Integrated network analysis reveals new genes suggesting COVID-19 chronic effects and treatment

Brief Bioinform. 2021 Mar 22;22(2):1430-1441. doi: 10.1093/bib/bbaa417.

Abstract

The COVID-19 disease led to an unprecedented health emergency, still ongoing worldwide. Given the lack of a vaccine or a clear therapeutic strategy to counteract the infection as well as its secondary effects, there is currently a pressing need to generate new insights into the SARS-CoV-2 induced host response. Biomedical data can help to investigate new aspects of the COVID-19 pathogenesis, but source heterogeneity represents a major drawback and limitation. In this work, we applied data integration methods to develop a Unified Knowledge Space (UKS) and used it to identify a new set of genes associated with SARS-CoV-2 host response, both in vitro and in vivo. Functional analysis of these genes reveals possible long-term systemic effects of the infection, such as vascular remodelling and fibrosis. Finally, we identified a set of potentially relevant drugs targeting proteins involved in multiple steps of the host response to the virus.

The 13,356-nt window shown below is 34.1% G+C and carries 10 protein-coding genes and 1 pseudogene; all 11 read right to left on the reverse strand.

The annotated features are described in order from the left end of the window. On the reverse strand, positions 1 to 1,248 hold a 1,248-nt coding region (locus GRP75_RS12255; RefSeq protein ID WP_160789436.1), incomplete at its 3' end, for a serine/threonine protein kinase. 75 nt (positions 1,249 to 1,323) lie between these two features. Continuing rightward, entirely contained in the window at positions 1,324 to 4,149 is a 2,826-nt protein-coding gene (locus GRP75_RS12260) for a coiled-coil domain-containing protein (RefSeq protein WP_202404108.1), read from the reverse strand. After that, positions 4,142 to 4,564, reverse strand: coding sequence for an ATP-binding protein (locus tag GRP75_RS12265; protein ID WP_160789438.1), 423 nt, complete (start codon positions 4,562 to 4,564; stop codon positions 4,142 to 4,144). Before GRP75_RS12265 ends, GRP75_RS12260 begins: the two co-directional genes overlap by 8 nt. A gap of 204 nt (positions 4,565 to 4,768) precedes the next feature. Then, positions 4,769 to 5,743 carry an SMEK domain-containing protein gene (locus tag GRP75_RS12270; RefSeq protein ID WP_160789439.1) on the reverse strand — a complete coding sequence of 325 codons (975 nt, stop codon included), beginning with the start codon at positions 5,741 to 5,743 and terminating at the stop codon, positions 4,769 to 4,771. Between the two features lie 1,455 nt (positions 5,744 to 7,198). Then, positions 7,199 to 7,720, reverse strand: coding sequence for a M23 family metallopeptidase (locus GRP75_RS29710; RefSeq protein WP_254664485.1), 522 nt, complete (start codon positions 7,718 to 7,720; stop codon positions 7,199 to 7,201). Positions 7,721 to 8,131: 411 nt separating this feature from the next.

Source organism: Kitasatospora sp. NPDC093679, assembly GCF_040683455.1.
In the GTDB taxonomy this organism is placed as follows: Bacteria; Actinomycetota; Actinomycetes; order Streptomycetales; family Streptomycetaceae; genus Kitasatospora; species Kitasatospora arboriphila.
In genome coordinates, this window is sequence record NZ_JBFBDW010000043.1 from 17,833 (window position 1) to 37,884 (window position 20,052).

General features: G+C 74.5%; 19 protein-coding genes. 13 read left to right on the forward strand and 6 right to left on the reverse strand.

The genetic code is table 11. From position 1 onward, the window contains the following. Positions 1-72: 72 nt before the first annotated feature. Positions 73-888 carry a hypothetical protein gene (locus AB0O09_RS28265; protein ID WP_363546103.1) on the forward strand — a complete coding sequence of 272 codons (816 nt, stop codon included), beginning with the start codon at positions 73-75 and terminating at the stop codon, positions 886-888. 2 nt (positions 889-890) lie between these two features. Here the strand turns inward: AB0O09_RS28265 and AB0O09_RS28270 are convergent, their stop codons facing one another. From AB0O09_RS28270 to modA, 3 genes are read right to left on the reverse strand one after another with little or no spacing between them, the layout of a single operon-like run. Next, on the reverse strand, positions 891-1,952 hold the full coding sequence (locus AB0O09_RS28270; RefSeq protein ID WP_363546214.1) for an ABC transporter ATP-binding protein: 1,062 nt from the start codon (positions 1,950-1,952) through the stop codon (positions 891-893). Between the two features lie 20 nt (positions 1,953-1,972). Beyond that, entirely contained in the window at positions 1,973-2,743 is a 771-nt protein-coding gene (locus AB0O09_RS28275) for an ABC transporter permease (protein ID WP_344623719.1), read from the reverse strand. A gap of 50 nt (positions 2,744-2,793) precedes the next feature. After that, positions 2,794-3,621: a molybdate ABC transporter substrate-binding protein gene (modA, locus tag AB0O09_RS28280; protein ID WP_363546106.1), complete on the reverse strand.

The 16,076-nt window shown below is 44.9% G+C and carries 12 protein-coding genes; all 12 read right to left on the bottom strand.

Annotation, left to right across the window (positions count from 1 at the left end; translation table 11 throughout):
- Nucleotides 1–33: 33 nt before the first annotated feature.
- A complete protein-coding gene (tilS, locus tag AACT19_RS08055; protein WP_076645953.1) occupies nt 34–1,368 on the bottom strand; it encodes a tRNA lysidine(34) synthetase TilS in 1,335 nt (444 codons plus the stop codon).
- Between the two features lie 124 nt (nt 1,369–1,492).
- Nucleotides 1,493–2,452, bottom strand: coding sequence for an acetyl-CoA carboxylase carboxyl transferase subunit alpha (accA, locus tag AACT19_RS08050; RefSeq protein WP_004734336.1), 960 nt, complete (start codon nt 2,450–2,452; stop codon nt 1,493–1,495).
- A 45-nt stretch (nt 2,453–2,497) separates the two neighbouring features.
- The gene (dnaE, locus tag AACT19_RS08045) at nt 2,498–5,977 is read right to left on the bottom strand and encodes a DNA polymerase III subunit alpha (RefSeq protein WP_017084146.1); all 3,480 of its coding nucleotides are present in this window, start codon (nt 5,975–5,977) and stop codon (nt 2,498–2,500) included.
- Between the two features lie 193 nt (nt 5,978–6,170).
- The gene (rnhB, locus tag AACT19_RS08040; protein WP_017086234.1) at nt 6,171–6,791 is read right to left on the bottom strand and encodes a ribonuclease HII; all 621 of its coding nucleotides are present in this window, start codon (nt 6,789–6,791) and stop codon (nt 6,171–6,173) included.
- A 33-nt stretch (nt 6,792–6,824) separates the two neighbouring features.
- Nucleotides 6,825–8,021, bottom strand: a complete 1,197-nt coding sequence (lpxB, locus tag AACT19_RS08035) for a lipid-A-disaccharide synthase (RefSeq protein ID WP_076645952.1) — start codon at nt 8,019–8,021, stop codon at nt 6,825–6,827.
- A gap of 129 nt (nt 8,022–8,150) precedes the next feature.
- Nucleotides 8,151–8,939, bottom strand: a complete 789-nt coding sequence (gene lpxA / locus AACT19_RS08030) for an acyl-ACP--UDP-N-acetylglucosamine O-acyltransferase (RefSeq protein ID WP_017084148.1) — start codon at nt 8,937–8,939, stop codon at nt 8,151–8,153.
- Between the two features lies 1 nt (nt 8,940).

Keywords: COVID-19; SARS-CoV-2; coronavirus; data integration; drug repositioning; drug targeting; multi-layer network analysis; unified knowledge space; virus–host interaction.

Publication types

  • Research Support, Non-U.S. Gov't

MeSH terms

  • Antiviral Agents / therapeutic use*
  • COVID-19 / drug therapy*
  • COVID-19 / genetics
  • COVID-19 / physiopathology
  • COVID-19 / virology
  • Genes, Viral
  • Humans
  • SARS-CoV-2 / genetics
  • SARS-CoV-2 / isolation & purification
  • Transcriptome

Substances

  • Antiviral Agents